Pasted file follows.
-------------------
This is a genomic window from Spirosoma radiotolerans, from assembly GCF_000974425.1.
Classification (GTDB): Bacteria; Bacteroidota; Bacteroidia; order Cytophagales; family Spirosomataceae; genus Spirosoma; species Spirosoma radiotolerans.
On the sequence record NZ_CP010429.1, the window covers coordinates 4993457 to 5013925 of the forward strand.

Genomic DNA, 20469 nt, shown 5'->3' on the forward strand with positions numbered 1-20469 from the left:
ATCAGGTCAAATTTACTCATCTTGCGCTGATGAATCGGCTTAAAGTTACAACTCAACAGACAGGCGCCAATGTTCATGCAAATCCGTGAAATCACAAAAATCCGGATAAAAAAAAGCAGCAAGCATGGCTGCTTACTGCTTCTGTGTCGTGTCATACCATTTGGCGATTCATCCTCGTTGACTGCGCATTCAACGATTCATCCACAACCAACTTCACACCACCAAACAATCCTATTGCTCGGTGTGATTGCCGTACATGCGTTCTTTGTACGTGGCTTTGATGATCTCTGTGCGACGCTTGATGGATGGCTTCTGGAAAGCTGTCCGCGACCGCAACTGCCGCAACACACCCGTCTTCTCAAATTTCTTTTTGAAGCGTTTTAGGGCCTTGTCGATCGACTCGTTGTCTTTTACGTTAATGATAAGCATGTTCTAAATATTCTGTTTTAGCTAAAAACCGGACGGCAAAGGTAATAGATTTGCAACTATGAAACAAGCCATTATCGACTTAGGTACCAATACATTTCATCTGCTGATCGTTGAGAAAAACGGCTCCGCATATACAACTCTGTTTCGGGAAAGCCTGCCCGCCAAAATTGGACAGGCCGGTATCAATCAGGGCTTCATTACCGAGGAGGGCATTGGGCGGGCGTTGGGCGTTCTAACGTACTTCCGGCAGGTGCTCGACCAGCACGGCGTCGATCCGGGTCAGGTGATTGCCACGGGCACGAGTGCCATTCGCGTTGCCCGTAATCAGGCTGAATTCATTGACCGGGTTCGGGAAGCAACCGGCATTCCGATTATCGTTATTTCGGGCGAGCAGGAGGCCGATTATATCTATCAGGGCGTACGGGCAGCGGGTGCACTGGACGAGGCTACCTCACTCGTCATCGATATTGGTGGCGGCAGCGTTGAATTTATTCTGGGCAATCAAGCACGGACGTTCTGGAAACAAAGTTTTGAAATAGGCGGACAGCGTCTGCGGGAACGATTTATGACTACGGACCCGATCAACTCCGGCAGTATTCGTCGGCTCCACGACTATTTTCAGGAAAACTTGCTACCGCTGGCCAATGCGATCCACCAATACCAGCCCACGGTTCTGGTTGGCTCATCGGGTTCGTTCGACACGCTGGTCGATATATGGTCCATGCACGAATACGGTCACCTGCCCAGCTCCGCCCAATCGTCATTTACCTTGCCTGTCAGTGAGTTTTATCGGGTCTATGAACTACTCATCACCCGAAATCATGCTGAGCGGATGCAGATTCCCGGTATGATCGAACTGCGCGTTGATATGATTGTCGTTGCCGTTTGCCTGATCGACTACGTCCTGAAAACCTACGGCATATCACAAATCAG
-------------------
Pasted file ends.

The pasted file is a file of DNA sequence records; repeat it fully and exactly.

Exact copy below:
This is a genomic window from Spirosoma radiotolerans, from assembly GCF_000974425.1.
Classification (GTDB): Bacteria; Bacteroidota; Bacteroidia; order Cytophagales; family Spirosomataceae; genus Spirosoma; species Spirosoma radiotolerans.
On the sequence record NZ_CP010429.1, the window covers coordinates 4993457 to 5013925 of the forward strand.

Genomic DNA, 20469 nt, shown 5'->3' on the forward strand with positions numbered 1-20469 from the left:
ATCAGGTCAAATTTACTCATCTTGCGCTGATGAATCGGCTTAAAGTTACAACTCAACAGACAGGCGCCAATGTTCATGCAAATCCGTGAAATCACAAAAATCCGGATAAAAAAAAGCAGCAAGCATGGCTGCTTACTGCTTCTGTGTCGTGTCATACCATTTGGCGATTCATCCTCGTTGACTGCGCATTCAACGATTCATCCACAACCAACTTCACACCACCAAACAATCCTATTGCTCGGTGTGATTGCCGTACATGCGTTCTTTGTACGTGGCTTTGATGATCTCTGTGCGACGCTTGATGGATGGCTTCTGGAAAGCTGTCCGCGACCGCAACTGCCGCAACACACCCGTCTTCTCAAATTTCTTTTTGAAGCGTTTTAGGGCCTTGTCGATCGACTCGTTGTCTTTTACGTTAATGATAAGCATGTTCTAAATATTCTGTTTTAGCTAAAAACCGGACGGCAAAGGTAATAGATTTGCAACTATGAAACAAGCCATTATCGACTTAGGTACCAATACATTTCATCTGCTGATCGTTGAGAAAAACGGCTCCGCATATACAACTCTGTTTCGGGAAAGCCTGCCCGCCAAAATTGGACAGGCCGGTATCAATCAGGGCTTCATTACCGAGGAGGGCATTGGGCGGGCGTTGGGCGTTCTAACGTACTTCCGGCAGGTGCTCGACCAGCACGGCGTCGATCCGGGTCAGGTGATTGCCACGGGCACGAGTGCCATTCGCGTTGCCCGTAATCAGGCTGAATTCATTGACCGGGTTCGGGAAGCAACCGGCATTCCGATTATCGTTATTTCGGGCGAGCAGGAGGCCGATTATATCTATCAGGGCGTACGGGCAGCGGGTGCACTGGACGAGGCTACCTCACTCGTCATCGATATTGGTGGCGGCAGCGTTGAATTTATTCTGGGCAATCAAGCACGGACGTTCTGGAAACAAAGTTTTGAAATAGGCGGACAGCGTCTGCGGGAACGATTTATGACTACGGACCCGATCAACTCCGGCAGTATTCGTCGGCTCCACGACTATTTTCAGGAAAACTTGCTACCGCTGGCCAATGCGATCCACCAATACCAGCCCACGGTTCTGGTTGGCTCATCGGGTTCGTTCGACACGCTGGTCGATATATGGTCCATGCACGAATACGGTCACCTGCCCAGCTCCGCCCAATCGTCATTTACCTTGCCTGTCAGTGAGTTTTATCGGGTCTATGAACTACTCATCACCCGAAATCATGCTGAGCGGATGCAGATTCCCGGTATGATCGAACTGCGCGTTGATATGATTGTCGTTGCCGTTTGCCTGATCGACTACGTCCTGAAAACCTACGGCATATCACAAATCAG